More Old Edition Wars

[Apologies in advance; this started out as a short put-down-some-thoughts post, and kinda got away from me. Upwards of fifteen hundred words away from me. So, now that it’s done, it’s a bit on the long side.]

I think I’ve already made my thoughts on 2nd Edition known in my earlier posts, but I end up coming back to it because of its weird resurgence. Not just the Old School Revival (OSR), but 2nd Edition in specific. Many games in my local D&D Meetup area are AD&D—like, half as many as there are either 4e or Pathfinder games. I like 2nd Edition: if I had to go the OSR route and play an A/D&D derivative, I’d probably go with 2e, since I know it and have the books. But it is not the system I’d want to pick it up and run/play tomorrow. (Then again, the games I’d run/play tomorrow are either niche SF systems—CthulhuTech, Starblazer, Eclipse Phase—or are Exalted. Not really comparable to hardcore fantasy D&D.)

In terms of RPG mechanics/design, AD&D is antiquated. Things modern RPGs take for granted—a skill system, character personalization through special abilities, unified streamlined rules following one core mechanic—just don’t exist in 2e. There’s a plethora of sub-systems where modern games have one or two simple mechanics. It’s very much the simple, tactical RPG; maybe not as tactical as 3.5 or 4th, but it’s not cinematic in the least. The only thing to differentiate two fighters were their choice of armor and the weapons they used… and their back-story, and the actual roleplaying parts to their character.

Oh, and it’s the closest thing we’ll ever see to a pure simulationalist game, where characters start as normal people in a medieval-fantasy world. Look at the various character generation rolling mechanics, and the fact that the attributes between 6 and 16 were largely blank slates. Nowadays, you just can’t sell an epic high-fantasy game where most of your stats didn’t provide modifiers, even though it fit the rags-to-riches D&D mentality.

While it works, and works very well most of the time, it’s from a late-80s mindset on roleplaying games, and unless you loved it in the ‘80s or ‘90s, you’re probably not going to be interested now—it’s not a game to sell new players on, and it’s hard to create new AD&D fanatics.  Since 2nd Edition AD&D released, we’ve seen a massive gaming market explosion that’s brought us Shadowrun, Rifts, White Wolf, roll-and-keep, Deadlands, open-game licenses, Savage Worlds, and the indie gaming movement. Yet there’s still a sizeable chunk of players who go back to AD&D, ten years after the edition was killed and surpassed by a constant stream of development and innovation.

The one thing I’ve always hated about the OSR and AD&D-style arguments have been the same editions wars crap that has existed for years. The newest system is too video-gamey; the previous system is terrible and I can’t believe people put up with it for a decade or two. I’ll try not to be as pedantic here, but the thing that has always sunk any argument for OSR has been using the words “video-gamey” and referring to “gaining new power-ups.” (The “why did you put up with that crap system?” arguments bug the hell out of me for similar reasons.)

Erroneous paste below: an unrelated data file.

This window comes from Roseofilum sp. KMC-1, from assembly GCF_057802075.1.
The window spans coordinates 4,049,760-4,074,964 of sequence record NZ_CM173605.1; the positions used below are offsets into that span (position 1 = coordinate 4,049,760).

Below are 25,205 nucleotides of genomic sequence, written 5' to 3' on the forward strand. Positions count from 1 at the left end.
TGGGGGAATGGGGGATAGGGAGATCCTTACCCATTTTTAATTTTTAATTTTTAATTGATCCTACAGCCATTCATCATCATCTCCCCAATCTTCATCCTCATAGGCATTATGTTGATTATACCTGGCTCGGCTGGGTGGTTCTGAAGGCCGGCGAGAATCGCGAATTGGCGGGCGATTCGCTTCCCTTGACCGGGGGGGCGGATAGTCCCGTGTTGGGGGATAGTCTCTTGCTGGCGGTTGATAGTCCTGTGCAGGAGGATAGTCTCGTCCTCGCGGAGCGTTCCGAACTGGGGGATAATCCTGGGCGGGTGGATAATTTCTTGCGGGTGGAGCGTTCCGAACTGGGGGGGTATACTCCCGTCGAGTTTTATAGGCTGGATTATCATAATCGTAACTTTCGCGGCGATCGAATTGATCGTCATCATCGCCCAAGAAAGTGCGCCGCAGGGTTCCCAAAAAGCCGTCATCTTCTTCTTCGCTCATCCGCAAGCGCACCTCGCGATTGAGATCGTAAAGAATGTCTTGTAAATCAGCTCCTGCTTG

The most eloquent and interesting of the arguments is that post-2e D&D takes the agency away from the DM. I think there’s something to this idea, but it’s not quite there; honestly it’s closer to a paradigm shift where player agency is emphasized almost as much as DM agency.

Think about it. In 2e, players were largely locked into their character roles, especially in the way multi- and dual-classing worked. Instead of focusing on character optimization and builds like 3.x and 4e do, the game would focus on whatever the GM cooked up: generally, the GM’s story, or world, or what have you. The players didn’t have many options at their disposal: no feats, no special abilities other than class abilities. The closest thing 2e has to optimization is the “custom-buy your class’s special abilities” in the Skills & Powers book, one of the most hated books in the line.

And that story emphasis is what a lot of the 2e games I’ve seen are harping on. This is my setting, this is my world, I’ve put 20+ years into it, I’ve custom-tailored all the rules to fit the story and visa-versa. That kind of thing. And many DMs put a huge emphasis on story and plot for 2nd Edition.

I remember, deep in the Dungeon Master’s Guide, a little snippet advising you to provide story rewards to players, for completing a story arc or major plot point. Back when orcs went for 15XP a pop, and you needed half a trillion to get everyone to the next level, having your mid-level party gain 20,000XP for saving the town made everyone take note. It wasn’t just memorable, it meant a lot when you get a huge chunk of XP from doing something interesting—we’ve completed a major goal, here’s the reward—so I always looked forward to completing major quests than having mindless dungeon crawl combats to kill 1,333 and 1/3 orcs. Not just in the “we can level quicker” way, either; getting those story rewards gave a feeling of accomplishment, like we’d had a major impact on the world. When you get twenty large XP from something, and deserved every point, it made you want to do something even more epic to one-up that.